The Şahenk Initiative announced today at the World Economic Forum (WEF) in Davos an over $15 million twenty year investment in Göbeklitepe, the oldest archaeological discovery in the world. The investment will be used to support excavations and to advance research and protection of this archaeological site located at the top of a mountain ridge in Turkey’s South-Eastern Anatolia region.
T-shaped pillars carved with the images of wild animals were used to create temple-like structures. Six of these structures were uncovered, built on top of one other over a span of 1,000 years.
Excavations have been led by the director of the Şanlıurfa Museum, Müslüm Ercan, and Lee Clare of the German Archaeological Institute.
The site now has a small visitor center, but Göbeklitepe has received limited support and attention since its first archaeological excavation in 1995. The Şahenk Initiative partnership will provide continuous and sustainable support, including a major international initiative to introduce Göbeklitepe to the world.
A world-class visitor center will be built to enhance the tourist experience and understanding of the significance of this historic location and attract international tourism to this under-explored destination.
Göbeklitepe is a major early Neolithic site that was built around 11,600 years ago as a major centre of faith. The artifacts unearthed there have profound historical significance in that they transform the understanding of how human society first developed.
It is known as ‘zero point in time’ since it predates the region known as the Fertile Crescent. This area that includes Mesopotamia has long been considered to be the Cradle of Civilization and the origins of writing and civilization.
The Şahenk Initiative was founded by Ferit F. Şahenk, Chairman of Doğuş Group. It is an international social impact platform established in 2014 to create a positive legacy and make a meaningful impact on lives in Turkey and across the world.
Speaking in Davos, Ferit F. Şahenk, , said:
“As global leaders of the world meet here in Davos, I want to ask each and every one to leave their mark to inspire new generations. With this exact purpose we have started the Şahenk Initiative as a project to protect our past, build on today and invest in the future. Along with the ‘Stay in the Game’ project that we implement as part of our ‘Today’, we are also launching important projects such as our ‘Children’s Science and Discovery Museum’ and ‘Children’s Hospital’ for the ‘Future’. But today we are here for our ‘Past’; Göbeklitepe – the precious treasure of Turkey.
“We have placed this Turkish treasure at the heart of the World Economic Forum because I want the whole world to know about it. Göbeklitepe, a common value of humanity, is our zero point in time.
Now, as we stand on the precipice of a fourth industrial revolution in a time of great global change, the time is right to collaborate once again. That is why we are launching the Şahenk Initiative’s investment in Göbeklitepe at Davos – to share it with the entire world.”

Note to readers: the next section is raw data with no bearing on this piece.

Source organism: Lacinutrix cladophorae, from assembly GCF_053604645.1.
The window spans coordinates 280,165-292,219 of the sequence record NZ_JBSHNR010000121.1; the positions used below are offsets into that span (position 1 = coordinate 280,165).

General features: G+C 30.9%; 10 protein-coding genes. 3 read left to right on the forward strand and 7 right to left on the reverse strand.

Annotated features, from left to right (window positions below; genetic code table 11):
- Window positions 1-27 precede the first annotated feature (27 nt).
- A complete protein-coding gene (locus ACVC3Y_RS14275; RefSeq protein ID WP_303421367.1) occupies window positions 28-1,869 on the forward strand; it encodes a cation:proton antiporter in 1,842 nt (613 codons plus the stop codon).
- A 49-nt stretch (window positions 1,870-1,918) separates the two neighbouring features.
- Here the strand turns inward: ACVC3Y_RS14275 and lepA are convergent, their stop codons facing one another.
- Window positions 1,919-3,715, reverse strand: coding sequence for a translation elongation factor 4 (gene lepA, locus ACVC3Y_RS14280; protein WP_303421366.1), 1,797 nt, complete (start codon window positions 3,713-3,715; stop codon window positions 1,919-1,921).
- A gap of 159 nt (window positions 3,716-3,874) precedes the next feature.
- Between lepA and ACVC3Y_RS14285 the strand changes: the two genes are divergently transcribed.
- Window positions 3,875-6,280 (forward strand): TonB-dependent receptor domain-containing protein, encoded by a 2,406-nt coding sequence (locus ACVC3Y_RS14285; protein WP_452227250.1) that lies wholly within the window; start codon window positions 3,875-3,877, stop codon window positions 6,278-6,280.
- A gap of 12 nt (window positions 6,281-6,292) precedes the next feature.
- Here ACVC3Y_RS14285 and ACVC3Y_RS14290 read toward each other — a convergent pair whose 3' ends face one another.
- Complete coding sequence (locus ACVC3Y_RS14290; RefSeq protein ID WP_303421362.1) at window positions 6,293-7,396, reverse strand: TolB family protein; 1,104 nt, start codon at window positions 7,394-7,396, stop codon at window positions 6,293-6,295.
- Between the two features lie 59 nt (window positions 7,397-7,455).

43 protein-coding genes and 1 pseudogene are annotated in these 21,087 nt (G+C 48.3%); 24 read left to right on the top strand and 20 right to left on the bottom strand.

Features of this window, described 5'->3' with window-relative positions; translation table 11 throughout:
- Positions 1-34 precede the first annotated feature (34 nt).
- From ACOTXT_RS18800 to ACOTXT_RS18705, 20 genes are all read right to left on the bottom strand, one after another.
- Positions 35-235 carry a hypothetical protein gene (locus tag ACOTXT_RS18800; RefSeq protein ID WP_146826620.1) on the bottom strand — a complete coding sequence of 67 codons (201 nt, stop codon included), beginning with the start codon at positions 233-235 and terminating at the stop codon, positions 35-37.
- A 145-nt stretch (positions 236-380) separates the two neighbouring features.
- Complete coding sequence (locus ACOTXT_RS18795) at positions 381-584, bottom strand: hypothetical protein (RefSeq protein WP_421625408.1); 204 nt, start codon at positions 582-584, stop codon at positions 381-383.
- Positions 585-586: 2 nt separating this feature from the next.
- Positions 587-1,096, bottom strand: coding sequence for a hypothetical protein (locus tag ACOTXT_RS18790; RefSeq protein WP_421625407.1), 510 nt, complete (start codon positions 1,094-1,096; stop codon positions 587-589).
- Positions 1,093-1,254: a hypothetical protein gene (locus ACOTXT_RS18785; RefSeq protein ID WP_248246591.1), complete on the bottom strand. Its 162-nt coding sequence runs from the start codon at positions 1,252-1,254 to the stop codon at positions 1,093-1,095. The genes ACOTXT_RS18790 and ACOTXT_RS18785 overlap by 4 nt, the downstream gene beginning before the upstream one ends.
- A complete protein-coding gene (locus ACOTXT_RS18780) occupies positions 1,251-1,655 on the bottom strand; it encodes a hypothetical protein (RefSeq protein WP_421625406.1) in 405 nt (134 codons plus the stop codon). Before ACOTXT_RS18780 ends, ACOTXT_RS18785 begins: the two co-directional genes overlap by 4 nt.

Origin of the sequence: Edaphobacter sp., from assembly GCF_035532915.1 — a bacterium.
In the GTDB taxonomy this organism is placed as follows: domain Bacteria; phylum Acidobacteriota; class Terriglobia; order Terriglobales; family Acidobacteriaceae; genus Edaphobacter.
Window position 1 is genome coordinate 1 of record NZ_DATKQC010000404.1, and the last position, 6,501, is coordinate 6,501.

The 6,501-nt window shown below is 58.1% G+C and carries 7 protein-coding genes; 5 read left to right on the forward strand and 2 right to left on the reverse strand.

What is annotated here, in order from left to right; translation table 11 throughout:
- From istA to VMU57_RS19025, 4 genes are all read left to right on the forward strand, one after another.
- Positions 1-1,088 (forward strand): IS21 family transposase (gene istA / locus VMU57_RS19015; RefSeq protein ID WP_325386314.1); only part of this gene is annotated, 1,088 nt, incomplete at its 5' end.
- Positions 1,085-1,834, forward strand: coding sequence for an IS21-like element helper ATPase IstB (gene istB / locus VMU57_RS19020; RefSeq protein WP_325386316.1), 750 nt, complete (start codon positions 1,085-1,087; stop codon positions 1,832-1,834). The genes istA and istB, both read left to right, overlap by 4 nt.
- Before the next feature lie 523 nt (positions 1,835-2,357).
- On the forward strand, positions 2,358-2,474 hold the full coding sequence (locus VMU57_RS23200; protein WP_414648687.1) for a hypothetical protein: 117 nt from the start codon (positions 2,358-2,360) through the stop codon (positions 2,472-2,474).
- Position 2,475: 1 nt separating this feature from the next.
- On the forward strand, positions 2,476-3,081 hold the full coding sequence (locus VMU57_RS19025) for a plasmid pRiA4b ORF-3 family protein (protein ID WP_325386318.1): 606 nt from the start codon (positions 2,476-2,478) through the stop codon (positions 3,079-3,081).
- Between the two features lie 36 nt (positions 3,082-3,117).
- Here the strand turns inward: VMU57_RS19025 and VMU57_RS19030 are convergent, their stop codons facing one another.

Abdullah Kocapınar, Cultural Heritage and Museums General Director at the Turkish Ministry of Culture and Tourism, said:
“As the main sponsor, the Şahenk Initiative will support the excavations and studies in Göbeklitepe, which are of great historical significance. Our collaboration is very precious; it is aimed at unveiling the value of this archaeological site, which is also important for the global community, and promoting it in the international arena. As a country with a very diverse and rich archaeological heritage, it is very important for us to foster collaborations between the public, private sector and the civil society to ensure that this heritage is preserved for everyone.”
“As Göbeklitepe is still being unearthed, our views about the history of settlement and civilization are ever-changing. This site, which is believed to be 7,000 years older than Stonehenge and 7,500 years older than the Pyramids, is also followed with curiosity by the global community.”
“Recognized as an important element in helping our understanding of hunter-gatherers, the formation of religious sites, the emergence of temple architecture, the birth of art, to the transformation of agriculture and livestock breeding, the national and international projects of Göbeklitepe are a priority of the Ministry. Indeed, our Minister of Culture and Tourism Mahir Ünal, upon taking up his new position, has stressed that Göbeklitepe’s preservation, a site for common values of all humanity, is a priority.”
“The preservation of our cultural heritage for future generations to enjoy and learn from, is one of the most important priorities of the Republic of Turkey Ministry of Culture and Tourism. With this aim we are encouraging scientific excavation and research; renewing our existing museums, while also building modern monumental museums. We are establishing regional laboratories for restoration and conservation of tangible and intangible cultural assets. With the restoration of excavation sites and historical residential areas, landscaping and necessary security measures, we are opening up those that are deemed appropriate, for the public to visit. Also, we are conducting studies to determine the status of protection of cultural properties. All these activities are being run with a staff of close to 7,500 employees within the Ministry and using approximately $150 million per year in sources.”